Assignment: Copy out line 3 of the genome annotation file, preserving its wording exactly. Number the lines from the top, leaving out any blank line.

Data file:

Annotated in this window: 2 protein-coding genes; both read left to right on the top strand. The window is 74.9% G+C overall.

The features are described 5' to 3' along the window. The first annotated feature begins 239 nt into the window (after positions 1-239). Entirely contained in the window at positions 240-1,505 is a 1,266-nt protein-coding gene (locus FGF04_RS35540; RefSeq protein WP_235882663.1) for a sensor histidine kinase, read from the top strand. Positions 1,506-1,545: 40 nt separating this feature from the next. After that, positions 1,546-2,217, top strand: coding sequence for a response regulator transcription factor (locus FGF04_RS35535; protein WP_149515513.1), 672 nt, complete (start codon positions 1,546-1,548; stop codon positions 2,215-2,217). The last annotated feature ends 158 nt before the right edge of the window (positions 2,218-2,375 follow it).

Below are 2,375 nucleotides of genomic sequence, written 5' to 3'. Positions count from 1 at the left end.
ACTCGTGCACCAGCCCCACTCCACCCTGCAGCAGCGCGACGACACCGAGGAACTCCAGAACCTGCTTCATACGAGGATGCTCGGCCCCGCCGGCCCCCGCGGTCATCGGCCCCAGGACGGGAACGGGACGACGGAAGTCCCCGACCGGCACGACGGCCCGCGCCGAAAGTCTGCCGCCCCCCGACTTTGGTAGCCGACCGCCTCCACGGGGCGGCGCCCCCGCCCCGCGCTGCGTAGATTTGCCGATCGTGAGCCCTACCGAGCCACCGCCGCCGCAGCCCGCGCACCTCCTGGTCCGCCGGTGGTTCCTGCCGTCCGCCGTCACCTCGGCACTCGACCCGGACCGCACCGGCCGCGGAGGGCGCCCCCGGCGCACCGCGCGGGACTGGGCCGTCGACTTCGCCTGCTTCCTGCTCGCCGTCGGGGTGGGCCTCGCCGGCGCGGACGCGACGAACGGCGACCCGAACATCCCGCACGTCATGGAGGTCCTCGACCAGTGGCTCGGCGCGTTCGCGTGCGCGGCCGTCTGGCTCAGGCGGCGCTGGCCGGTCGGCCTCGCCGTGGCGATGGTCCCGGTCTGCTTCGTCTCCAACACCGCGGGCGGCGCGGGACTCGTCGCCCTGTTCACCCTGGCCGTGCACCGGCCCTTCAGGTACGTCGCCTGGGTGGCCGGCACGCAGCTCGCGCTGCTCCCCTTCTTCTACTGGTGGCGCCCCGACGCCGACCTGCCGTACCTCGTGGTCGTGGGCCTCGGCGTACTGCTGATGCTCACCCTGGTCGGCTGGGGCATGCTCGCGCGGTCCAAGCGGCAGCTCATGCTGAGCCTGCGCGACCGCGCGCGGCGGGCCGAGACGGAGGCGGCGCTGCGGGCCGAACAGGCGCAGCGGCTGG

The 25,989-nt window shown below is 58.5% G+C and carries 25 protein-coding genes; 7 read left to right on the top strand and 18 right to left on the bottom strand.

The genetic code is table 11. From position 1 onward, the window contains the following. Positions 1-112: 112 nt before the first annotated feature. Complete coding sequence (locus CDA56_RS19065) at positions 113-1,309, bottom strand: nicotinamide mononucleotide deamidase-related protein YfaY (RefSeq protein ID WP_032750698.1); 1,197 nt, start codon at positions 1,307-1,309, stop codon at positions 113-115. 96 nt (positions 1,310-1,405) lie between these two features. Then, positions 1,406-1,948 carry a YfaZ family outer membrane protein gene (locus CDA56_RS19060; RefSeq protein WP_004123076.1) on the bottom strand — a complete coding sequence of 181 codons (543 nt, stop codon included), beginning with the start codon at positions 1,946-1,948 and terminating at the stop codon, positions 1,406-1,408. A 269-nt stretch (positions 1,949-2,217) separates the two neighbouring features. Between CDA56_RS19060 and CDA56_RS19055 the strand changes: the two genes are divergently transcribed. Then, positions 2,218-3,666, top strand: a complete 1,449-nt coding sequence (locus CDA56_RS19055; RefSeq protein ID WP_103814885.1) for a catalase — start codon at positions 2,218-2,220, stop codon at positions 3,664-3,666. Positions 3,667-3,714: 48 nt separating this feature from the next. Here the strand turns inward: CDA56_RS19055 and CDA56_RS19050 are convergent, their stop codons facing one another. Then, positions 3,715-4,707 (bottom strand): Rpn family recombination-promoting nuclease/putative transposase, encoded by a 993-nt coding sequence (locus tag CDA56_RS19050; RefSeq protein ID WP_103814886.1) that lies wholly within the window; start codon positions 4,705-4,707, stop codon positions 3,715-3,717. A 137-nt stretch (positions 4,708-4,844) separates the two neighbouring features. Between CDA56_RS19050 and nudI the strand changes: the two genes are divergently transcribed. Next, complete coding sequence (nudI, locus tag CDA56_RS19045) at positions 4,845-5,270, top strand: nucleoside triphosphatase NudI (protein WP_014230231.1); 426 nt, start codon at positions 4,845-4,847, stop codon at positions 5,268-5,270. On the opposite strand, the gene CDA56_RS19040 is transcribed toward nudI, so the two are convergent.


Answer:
Below are 2,375 nucleotides of genomic sequence, written 5' to 3'. Positions count from 1 at the left end.